One of the prominent companies in the field of brain-computer interface (BCI) right now is Guger Technologies (g.tec), headquartered in Austria. The company was highlighted at last month’s ISSAC conference because of its innovative developments in assistive technology. Tech Medical Engineering was developed in 2004 as a subsidiary of Guger Technologies Electrical Engineering. In 2009, the company developed the world’s first personal BCI speller.

IntendiX

g.tec introduced IntendiX in 2009 as a personal BCI that can be used by anyone without the need for technical instruction or external support. This made the system unique, because it was one of the first with the ability to operate in hospital or home environments.

Because IntendiX can utilize either P300 or SSVEP paradigms, it is accessible to just about anyone who has healthy eyesight. Whichever paradigm is selected, the user must concentrate on a specific area of the monitor, where letters flash. The user then counts each time a target symbol flashes. The system identifies the target item by analyzing which flashes stimulated brain signals, signifying that attention has been directed to them, and trigger the desired command or response such as typing a message.

After about 10 minutes of practice, most users were able to spell five to 10 characters per minute. This makes it perfect for people with locked-in syndrome or other motor disabilities. As well as typing, IntendiX can also be used to convert text to speech, copy, print or email and trigger alarms.

g.Nautilus

This is g.tec’s latest BCI system. It makes a significant advance on the IntendiX because it is a wireless system and, as such, presents greater potential in usability. The device is lightweight and small enough to be attached directly to the EEG cap, permitting the user to move around freely. The system has a built-in lithium ion battery, which allows the user up to 10 hours of continuous use. The battery can be recharged using the contactless charging pad, and is usually completely re-charged within three hours.

The g.Nautilus has a small base station that connects to a PC via USB port. This receives information wirelessly. Up to eight digital trigger lines may be connected to the receiver box in order to record event timing. The device is completely waterproof, which makes it even more user-friendly because the electrodes can be cleaned at the same time as the cap.

g.tec’s Ongoing Research

ALIAS

g.tec is continuing research and development within the field of BCI assistive technology. One of the company’s other cutting edge projects involves ALIAS—the Adaptable Ambient Living Assistant. This is a mobile robotic system designed to help the elderly. ALIAS can be controlled using BCI to aid communications, provide stimulation and assist with the operation of lighting, air conditioning and appliances. ALIAS can also be used to monitor the users vital signs, such as heart rate, blood pressure, skin conductance level, and it reminds the user when it’s time to take medications.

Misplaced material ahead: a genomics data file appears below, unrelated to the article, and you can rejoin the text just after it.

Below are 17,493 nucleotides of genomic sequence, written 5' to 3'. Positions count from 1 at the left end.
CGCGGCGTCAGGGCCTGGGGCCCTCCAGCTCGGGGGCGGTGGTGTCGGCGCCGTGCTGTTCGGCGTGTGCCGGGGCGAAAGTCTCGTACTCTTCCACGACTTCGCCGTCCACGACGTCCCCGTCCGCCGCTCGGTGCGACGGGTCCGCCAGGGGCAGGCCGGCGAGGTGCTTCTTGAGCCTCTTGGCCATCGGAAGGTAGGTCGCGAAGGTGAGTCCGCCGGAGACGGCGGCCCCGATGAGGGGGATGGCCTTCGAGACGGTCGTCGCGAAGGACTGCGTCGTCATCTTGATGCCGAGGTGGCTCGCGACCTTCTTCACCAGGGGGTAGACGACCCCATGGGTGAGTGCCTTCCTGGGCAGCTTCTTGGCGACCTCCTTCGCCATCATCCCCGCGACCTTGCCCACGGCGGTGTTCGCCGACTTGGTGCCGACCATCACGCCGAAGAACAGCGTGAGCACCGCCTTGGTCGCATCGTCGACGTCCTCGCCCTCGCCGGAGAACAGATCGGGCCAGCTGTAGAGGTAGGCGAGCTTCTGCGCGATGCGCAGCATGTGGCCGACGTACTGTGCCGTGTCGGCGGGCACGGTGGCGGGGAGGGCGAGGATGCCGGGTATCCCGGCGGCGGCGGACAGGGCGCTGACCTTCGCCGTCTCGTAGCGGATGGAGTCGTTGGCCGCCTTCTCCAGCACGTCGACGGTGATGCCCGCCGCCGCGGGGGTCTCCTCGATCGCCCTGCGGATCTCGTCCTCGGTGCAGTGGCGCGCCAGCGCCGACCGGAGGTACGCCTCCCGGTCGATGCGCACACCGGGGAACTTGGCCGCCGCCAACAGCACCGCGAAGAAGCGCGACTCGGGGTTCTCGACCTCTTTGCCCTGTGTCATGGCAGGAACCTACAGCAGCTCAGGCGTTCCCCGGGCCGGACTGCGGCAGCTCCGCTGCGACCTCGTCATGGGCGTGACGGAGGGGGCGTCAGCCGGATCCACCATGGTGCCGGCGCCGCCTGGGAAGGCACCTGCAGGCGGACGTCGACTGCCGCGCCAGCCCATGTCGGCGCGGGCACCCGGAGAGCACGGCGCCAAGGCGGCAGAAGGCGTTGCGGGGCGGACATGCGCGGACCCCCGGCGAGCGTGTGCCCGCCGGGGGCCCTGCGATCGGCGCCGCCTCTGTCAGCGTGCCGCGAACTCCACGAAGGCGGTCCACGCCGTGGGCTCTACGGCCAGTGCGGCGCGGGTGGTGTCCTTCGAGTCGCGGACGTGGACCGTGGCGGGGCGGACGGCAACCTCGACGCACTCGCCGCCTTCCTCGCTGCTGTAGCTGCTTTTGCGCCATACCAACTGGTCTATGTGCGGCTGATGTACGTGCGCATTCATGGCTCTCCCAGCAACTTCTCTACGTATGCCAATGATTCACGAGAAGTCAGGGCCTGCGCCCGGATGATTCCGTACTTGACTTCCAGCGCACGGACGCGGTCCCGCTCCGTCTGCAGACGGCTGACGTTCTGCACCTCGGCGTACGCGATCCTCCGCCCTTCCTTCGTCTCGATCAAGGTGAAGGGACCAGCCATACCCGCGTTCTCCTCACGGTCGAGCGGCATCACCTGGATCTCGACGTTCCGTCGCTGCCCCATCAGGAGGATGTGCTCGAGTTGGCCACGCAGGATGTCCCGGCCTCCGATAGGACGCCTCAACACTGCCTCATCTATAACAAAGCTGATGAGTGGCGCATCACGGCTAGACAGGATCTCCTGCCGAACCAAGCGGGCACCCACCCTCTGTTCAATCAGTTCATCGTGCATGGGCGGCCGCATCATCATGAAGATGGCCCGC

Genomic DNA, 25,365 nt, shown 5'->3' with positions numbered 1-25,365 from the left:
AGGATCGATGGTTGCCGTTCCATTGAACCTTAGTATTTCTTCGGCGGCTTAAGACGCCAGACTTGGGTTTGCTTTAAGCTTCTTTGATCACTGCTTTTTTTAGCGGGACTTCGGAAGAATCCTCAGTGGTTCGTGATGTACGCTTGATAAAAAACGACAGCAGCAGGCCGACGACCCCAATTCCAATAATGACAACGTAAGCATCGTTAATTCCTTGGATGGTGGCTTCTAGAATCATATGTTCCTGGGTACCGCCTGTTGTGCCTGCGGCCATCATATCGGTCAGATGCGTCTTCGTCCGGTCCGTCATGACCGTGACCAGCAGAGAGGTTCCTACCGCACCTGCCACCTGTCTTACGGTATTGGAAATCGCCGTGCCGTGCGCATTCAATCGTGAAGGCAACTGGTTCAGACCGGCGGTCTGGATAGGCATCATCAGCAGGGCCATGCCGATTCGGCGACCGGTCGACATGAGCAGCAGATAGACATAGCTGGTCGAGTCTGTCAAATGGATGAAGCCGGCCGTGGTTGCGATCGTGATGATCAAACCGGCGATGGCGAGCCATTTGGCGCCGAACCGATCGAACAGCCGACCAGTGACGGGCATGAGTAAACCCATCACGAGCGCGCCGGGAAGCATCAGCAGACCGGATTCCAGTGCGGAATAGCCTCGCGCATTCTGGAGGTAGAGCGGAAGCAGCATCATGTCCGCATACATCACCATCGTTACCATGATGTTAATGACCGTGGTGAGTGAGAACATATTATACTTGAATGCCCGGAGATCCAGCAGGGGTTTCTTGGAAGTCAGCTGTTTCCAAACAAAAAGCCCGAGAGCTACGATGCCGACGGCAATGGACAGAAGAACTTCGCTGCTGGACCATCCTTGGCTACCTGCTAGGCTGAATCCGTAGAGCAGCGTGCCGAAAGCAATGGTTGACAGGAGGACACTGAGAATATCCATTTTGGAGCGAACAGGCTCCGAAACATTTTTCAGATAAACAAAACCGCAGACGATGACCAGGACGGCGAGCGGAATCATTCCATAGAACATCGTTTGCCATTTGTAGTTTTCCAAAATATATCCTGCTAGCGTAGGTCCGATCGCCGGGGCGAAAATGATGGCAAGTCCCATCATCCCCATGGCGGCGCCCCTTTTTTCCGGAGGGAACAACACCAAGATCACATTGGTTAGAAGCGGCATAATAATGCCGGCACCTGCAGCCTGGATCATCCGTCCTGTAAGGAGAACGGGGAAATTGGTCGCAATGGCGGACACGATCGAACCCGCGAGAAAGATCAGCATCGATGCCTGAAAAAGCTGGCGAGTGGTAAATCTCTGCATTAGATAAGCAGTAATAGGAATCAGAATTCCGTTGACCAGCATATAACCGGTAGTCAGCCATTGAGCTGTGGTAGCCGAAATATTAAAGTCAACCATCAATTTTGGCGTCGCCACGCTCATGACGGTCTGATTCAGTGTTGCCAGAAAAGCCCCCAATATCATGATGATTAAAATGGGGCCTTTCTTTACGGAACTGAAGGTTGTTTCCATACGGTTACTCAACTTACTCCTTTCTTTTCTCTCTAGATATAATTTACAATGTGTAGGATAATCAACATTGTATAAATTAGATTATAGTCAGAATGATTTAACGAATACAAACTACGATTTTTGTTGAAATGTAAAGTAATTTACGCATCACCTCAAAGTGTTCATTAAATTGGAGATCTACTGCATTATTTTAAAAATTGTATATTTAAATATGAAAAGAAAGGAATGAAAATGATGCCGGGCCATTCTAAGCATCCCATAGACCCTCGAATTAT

BackHome

The BackHome project is designed to help individuals who suffer from motor disabilities resulting from strokes, trauma or disease. BCI technology is employed to help such patients return to their home environment and accomplish tasks independently without the need for full-time caregivers.

BackHome provides an interactive service that enables the user to have full access to Internet facilities, such as browsing, media, email and social media. The system is completely user-friendly and can easily be adapted to suit individual users’ needs and abilities.

BRAINABLE

g.tec’s BRAINABLE is a BCI network that trains people with motor disabilities to use neural interfaces to connect with their surrounding environments and social media. The interaction with social media is part of a rehabilitative program that enables users to track their health and interact with online communities comprised of people with shared interests and similar physical and mental health conditions. In this way, they do not feel isolated and confined to their homes.

Brain-machine systems are being used today in many areas of assistive technology, including communications, movement of artificial limbs, and even in the operation of humanoid robots. g.tec is definitely a company to keep an eye on for cutting edge BCI development.

Header image credit: Ning

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